This year the summer solstice brought deep sadness to our club and to my neighbourhood. Freeman Boyd was one of our original OSFN founders. He was integral to the club’s ongoing vitality with his keen mind and broad interests. Many knew him as a mushroom expert, or as a birder, a farmer or philosopher. I knew him as a dear friend and neighbour for 35 years. He is sorely missed by all who knew him.
It is another reminder that life is fleeting. We know we are only here for a very short while. All living things will eventually die – must die – to foster new cycles of life. Freeman had recently recommended The Hidden Life of Trees as a good book to read. He was so right! The patterns and relationships of life and death in forest communities are incredibly complex. It is easy to see the parallels with our human communities.
In our OSFN community there is a deep abundance of knowledge about various aspects of the natural world. The monthly (Thursday evenings) indoor series offers education, entertainment and wonder from a wide array of speakers. And there are snacks! An excursion on an OSFN outing with members always astonishes me with the depth and breadth to be found in our midst. It gives me hope when so much else seems bent on destroying our natural world: political ignorance, invasive species, urban sprawl, pollution, climate change. Etcetera.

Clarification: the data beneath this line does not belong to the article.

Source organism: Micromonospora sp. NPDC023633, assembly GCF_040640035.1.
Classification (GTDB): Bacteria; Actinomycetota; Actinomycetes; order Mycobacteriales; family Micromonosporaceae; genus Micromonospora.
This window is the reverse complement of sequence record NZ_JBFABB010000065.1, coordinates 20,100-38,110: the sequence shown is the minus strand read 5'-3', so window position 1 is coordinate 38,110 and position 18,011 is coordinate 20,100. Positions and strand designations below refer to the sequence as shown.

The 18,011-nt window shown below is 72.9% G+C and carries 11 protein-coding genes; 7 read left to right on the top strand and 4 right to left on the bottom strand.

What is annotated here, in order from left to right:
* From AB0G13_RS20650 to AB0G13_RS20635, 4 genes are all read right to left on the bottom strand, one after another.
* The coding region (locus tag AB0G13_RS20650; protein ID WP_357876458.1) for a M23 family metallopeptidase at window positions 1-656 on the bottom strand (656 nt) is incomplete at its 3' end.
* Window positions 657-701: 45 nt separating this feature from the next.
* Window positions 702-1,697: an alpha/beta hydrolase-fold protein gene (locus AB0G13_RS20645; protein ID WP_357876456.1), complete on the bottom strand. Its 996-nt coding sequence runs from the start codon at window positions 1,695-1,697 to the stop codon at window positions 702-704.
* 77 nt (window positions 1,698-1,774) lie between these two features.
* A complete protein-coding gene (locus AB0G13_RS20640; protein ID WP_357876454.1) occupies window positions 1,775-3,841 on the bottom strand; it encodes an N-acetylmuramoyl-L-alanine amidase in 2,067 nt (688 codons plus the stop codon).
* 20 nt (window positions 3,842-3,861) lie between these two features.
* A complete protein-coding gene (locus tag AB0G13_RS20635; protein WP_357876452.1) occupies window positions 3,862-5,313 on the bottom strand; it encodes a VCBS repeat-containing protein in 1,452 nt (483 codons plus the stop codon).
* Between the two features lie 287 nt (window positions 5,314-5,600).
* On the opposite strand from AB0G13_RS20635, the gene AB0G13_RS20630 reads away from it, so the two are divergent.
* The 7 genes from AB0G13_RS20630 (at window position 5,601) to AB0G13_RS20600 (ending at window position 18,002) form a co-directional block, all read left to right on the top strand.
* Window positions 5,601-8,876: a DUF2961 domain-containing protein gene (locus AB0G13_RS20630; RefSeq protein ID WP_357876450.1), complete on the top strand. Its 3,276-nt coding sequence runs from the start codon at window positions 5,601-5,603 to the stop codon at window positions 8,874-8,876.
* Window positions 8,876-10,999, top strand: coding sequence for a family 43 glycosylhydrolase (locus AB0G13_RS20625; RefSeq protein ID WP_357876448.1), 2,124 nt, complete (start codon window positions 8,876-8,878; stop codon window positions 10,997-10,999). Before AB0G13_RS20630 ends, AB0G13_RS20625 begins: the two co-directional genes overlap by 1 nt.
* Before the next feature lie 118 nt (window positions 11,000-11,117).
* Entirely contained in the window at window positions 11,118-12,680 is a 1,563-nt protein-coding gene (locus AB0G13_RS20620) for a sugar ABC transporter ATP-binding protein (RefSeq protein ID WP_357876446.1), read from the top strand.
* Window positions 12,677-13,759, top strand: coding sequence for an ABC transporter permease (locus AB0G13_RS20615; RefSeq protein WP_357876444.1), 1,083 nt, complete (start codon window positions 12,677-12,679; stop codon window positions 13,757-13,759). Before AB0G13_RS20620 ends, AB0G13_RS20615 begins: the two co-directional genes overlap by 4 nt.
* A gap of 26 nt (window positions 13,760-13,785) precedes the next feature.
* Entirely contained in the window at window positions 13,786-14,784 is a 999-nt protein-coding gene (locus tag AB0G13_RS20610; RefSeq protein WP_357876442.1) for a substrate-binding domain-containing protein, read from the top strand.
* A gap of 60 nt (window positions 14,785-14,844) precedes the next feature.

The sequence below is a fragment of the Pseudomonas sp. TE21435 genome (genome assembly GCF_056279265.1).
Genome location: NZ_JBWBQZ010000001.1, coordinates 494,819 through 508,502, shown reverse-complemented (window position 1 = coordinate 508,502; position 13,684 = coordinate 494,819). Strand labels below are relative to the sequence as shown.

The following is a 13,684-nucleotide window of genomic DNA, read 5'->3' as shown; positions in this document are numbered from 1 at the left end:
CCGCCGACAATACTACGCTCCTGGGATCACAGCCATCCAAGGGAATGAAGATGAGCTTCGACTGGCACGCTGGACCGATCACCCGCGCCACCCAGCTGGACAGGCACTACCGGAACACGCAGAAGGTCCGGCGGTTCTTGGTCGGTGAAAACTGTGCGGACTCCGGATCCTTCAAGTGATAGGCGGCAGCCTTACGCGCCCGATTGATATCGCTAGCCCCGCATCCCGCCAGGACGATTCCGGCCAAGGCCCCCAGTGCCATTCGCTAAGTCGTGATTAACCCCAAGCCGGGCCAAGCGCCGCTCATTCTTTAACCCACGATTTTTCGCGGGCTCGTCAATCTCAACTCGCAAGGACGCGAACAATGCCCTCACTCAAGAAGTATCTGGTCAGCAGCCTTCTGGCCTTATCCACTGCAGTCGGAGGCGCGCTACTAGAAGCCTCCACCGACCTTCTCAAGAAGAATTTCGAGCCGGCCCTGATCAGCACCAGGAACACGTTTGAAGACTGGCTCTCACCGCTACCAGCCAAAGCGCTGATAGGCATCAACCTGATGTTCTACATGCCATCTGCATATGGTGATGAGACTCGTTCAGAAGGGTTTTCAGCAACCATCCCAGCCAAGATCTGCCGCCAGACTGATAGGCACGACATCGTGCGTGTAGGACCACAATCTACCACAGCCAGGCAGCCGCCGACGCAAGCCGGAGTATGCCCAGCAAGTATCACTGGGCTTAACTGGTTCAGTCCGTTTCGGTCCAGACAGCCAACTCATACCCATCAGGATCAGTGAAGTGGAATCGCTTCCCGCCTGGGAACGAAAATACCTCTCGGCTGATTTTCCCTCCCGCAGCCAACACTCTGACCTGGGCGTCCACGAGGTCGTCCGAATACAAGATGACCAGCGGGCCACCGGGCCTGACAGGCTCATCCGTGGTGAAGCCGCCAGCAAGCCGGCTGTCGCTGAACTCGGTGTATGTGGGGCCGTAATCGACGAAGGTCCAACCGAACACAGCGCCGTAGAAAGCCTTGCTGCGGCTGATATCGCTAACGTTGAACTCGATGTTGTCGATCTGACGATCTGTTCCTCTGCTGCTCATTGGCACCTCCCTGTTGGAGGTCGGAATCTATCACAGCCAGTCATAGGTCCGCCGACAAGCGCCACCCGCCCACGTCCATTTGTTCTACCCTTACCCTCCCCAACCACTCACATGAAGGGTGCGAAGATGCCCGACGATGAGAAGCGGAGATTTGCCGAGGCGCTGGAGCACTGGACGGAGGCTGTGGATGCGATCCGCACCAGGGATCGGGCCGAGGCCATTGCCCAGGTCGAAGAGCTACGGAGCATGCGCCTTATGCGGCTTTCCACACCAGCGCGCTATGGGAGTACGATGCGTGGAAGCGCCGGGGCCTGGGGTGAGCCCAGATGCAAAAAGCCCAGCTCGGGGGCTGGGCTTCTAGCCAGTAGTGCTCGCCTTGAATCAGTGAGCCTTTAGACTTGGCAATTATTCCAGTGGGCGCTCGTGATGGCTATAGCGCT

Perhaps that’s the key to sustaining hope for the future: focus on what’s here, now. Learn what one can promote or protect; take what action is possible. Celebrate nature’s amazing diversity, share this passion with others, cultivate positive change.
The OSFN, with generous support from Caframo, is cultivating a new crop of naturalists in a number of ways. The funds from Caframo are targeted mainly toward youth activities. Two youths were sponsored for Camp Kawartha for one week this summer. Then in September two high-school students are sponsored for the OnNature Youth Summit at Lake Couchiching. And of course our own Young Naturalists program offers local outings monthly on Sundays for kids 7 – 12. Please get in touch with one of us on the OSFN Board of Directors if you know someone who would enjoy any of these opportunities.
This week I learned a new word : biophilia. “Love of all living things.” I also learned about a new pathology: Nature Deficit Disorder. Look it up. Then go outside!
Kate McLaren, President